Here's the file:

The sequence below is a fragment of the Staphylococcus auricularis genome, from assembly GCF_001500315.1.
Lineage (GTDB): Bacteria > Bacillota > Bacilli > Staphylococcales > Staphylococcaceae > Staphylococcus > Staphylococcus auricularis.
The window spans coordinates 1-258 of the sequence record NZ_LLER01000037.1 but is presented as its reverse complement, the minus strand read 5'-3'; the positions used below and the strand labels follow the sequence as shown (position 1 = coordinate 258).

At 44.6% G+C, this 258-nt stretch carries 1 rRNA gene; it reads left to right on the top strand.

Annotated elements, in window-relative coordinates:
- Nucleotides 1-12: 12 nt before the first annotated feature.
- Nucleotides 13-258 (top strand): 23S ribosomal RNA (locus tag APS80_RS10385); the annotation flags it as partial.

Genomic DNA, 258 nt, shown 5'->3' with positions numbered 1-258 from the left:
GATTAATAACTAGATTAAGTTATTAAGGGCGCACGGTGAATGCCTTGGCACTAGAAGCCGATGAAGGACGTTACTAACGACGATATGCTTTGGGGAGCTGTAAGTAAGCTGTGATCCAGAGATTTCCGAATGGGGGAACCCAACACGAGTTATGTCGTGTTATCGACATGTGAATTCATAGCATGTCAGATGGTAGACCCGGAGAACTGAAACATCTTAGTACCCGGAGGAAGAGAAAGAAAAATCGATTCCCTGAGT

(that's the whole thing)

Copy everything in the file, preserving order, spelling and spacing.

The sequence below is a fragment of the Staphylococcus auricularis genome, from assembly GCF_001500315.1.
Lineage (GTDB): Bacteria > Bacillota > Bacilli > Staphylococcales > Staphylococcaceae > Staphylococcus > Staphylococcus auricularis.
The window spans coordinates 1-258 of the sequence record NZ_LLER01000037.1 but is presented as its reverse complement, the minus strand read 5'-3'; the positions used below and the strand labels follow the sequence as shown (position 1 = coordinate 258).

At 44.6% G+C, this 258-nt stretch carries 1 rRNA gene; it reads left to right on the top strand.

Annotated elements, in window-relative coordinates:
- Nucleotides 1-12: 12 nt before the first annotated feature.
- Nucleotides 13-258 (top strand): 23S ribosomal RNA (locus tag APS80_RS10385); the annotation flags it as partial.

Genomic DNA, 258 nt, shown 5'->3' with positions numbered 1-258 from the left:
GATTAATAACTAGATTAAGTTATTAAGGGCGCACGGTGAATGCCTTGGCACTAGAAGCCGATGAAGGACGTTACTAACGACGATATGCTTTGGGGAGCTGTAAGTAAGCTGTGATCCAGAGATTTCCGAATGGGGGAACCCAACACGAGTTATGTCGTGTTATCGACATGTGAATTCATAGCATGTCAGATGGTAGACCCGGAGAACTGAAACATCTTAGTACCCGGAGGAAGAGAAAGAAAAATCGATTCCCTGAGT